So, what I can do is just come in here, if I think, okay, High Fidelity Photo is where I want to start. I'll Option+Click or Alt+Click, and it's going to load in everything into the panel. Notice it didn't do anything here; I didn't have to wait for it to render. And so I can come in and make all of the tweaks I want by holding down that Option or Alt key and clicking, and then come down to the bottom. I can turn on the Preview, or hit the Trace button, and it would perform the trace with those new settings that I create. So, if you know where to start, this is a great way to sort of bypass that initial tracing that you always have to sit through when you're choosing those presets.
Directly underneath that you can choose what you're viewing. So, the viewing options includes Tracing Result, Tracing Result with Outlines, just the Outlines, Outline with a Source Image, or you just want to view the Source Image. Chances are, you're going to review the tracing result, because you want to see exactly what this is doing. You can also choose a mode; either, Color, Gray Scale, or Black and White. That corresponds, of course, to the preset that you've chosen at the top. You can also adjust the palette, we're going to explain in full detail later on exactly what all of these mean and how you would use those. Then you get into Colors. How many colors do you want to use, less or more; depending on where you drag this slider, that's going to adjust the amount of colors that are inside of your image.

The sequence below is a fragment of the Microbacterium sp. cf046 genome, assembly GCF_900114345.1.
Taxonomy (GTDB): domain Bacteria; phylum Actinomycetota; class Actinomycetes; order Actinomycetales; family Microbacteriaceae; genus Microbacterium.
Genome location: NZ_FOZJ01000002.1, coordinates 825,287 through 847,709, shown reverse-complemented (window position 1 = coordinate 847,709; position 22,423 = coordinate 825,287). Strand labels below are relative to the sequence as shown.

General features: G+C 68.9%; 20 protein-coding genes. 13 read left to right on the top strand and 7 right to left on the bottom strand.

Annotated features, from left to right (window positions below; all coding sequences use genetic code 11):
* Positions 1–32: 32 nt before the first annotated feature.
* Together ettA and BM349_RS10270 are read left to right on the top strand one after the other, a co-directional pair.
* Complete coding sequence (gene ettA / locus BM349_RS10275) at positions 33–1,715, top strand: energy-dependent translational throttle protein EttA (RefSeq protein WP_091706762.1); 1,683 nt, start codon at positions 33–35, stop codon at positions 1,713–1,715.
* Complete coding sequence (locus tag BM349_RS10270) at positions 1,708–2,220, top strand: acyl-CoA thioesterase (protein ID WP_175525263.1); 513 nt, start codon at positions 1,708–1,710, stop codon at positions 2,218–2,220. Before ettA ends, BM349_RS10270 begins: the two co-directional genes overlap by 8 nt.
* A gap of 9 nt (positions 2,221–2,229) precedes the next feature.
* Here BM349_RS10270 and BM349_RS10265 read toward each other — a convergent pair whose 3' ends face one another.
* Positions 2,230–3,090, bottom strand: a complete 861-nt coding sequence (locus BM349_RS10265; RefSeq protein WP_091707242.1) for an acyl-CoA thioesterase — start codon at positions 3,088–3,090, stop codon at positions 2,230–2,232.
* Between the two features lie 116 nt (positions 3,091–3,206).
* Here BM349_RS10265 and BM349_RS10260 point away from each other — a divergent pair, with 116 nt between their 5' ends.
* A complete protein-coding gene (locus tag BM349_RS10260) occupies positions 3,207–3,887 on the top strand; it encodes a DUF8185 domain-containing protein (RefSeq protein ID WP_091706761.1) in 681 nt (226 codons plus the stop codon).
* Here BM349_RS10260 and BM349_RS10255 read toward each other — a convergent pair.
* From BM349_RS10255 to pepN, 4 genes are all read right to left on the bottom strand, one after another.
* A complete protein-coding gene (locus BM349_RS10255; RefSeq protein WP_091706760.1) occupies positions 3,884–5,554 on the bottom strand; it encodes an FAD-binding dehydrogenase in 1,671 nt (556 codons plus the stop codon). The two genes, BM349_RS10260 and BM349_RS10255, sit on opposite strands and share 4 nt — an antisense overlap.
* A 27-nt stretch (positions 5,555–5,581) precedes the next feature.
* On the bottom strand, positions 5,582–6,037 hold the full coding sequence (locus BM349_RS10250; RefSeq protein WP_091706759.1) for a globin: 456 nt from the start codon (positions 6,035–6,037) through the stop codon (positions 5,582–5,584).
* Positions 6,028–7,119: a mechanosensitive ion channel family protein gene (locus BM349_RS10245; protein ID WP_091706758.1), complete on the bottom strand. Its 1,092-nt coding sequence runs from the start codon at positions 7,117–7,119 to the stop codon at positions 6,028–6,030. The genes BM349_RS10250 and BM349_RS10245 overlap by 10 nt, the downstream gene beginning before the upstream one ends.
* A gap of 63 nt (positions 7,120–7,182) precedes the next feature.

The advanced section is just that; it is the advanced section where you go to adjust all of the advanced options of the Image Trace panel. So, you've got things like Paths, Corners, Noise, the Method, where you choose a different tracing method; either a Abutting or Overlapping Paths. You can also choose whether or not to create Fills and Strokes. You can choose the Stroke Width, if you do in fact choose to use Strokes. You can snap your curves to lines, which we talked about in our previous movie. And you can also, if you're scanning in a black and white logo, choose to ignore white, and only keep the black area, which is very helpful.
At the bottom here, you're going to get a big information panel that gives you information about the trace you are performing. It's going to show things like the number of paths, the number of colors, and also the number of anchor points. There's nothing really to this other than the fact that it's good information to know. So you could say, okay, I've made this trace, it's 3,000 paths, or whatever; it's got 2,200 anchor points, and 300 colors. It's totally up to you what you do with this information. It's just there. The Preview button; turning this on and off, of course, adjusts whether or not you see the preview result, and then the Trace button actually performs the trace.
So, the Image Trace panel can be as simple or as complex as you want it to be, and I suggest going in, exploring all of these different options on whatever image you have access to, and trying to learn exactly what each one of these things does. Seeing, okay, if I drag this here, then it does this. If I drag this here, then it does that. As you do that, just putting yourself in a seat, and making yourself learn this by trial and error is the best way to go about it, seriously, because even these little descriptions don't really tell exactly what these things do to each individual image.
Each project is different, each image is different, and that's why exploring this panel is so very important.